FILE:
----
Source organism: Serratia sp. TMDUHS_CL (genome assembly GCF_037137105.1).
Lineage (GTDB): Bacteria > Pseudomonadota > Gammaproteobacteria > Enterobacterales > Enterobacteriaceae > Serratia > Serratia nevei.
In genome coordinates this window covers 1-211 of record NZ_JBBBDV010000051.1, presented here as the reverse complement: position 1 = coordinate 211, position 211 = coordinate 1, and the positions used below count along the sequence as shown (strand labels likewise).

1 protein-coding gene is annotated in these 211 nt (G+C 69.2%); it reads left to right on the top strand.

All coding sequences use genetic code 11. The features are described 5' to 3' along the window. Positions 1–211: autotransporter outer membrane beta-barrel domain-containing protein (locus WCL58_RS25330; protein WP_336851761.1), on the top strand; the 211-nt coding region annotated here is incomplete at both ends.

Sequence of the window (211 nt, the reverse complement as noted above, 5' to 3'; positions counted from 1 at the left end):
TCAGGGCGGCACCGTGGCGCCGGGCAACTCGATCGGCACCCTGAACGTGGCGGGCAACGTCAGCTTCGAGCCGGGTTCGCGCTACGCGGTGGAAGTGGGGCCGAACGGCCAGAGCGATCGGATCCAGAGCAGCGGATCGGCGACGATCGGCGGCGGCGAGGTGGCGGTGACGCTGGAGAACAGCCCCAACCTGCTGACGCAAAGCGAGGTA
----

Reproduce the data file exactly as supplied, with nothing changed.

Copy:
Source organism: Serratia sp. TMDUHS_CL (genome assembly GCF_037137105.1).
Lineage (GTDB): Bacteria > Pseudomonadota > Gammaproteobacteria > Enterobacterales > Enterobacteriaceae > Serratia > Serratia nevei.
In genome coordinates this window covers 1-211 of record NZ_JBBBDV010000051.1, presented here as the reverse complement: position 1 = coordinate 211, position 211 = coordinate 1, and the positions used below count along the sequence as shown (strand labels likewise).

1 protein-coding gene is annotated in these 211 nt (G+C 69.2%); it reads left to right on the top strand.

All coding sequences use genetic code 11. The features are described 5' to 3' along the window. Positions 1–211: autotransporter outer membrane beta-barrel domain-containing protein (locus WCL58_RS25330; protein WP_336851761.1), on the top strand; the 211-nt coding region annotated here is incomplete at both ends.

Sequence of the window (211 nt, the reverse complement as noted above, 5' to 3'; positions counted from 1 at the left end):
TCAGGGCGGCACCGTGGCGCCGGGCAACTCGATCGGCACCCTGAACGTGGCGGGCAACGTCAGCTTCGAGCCGGGTTCGCGCTACGCGGTGGAAGTGGGGCCGAACGGCCAGAGCGATCGGATCCAGAGCAGCGGATCGGCGACGATCGGCGGCGGCGAGGTGGCGGTGACGCTGGAGAACAGCCCCAACCTGCTGACGCAAAGCGAGGTA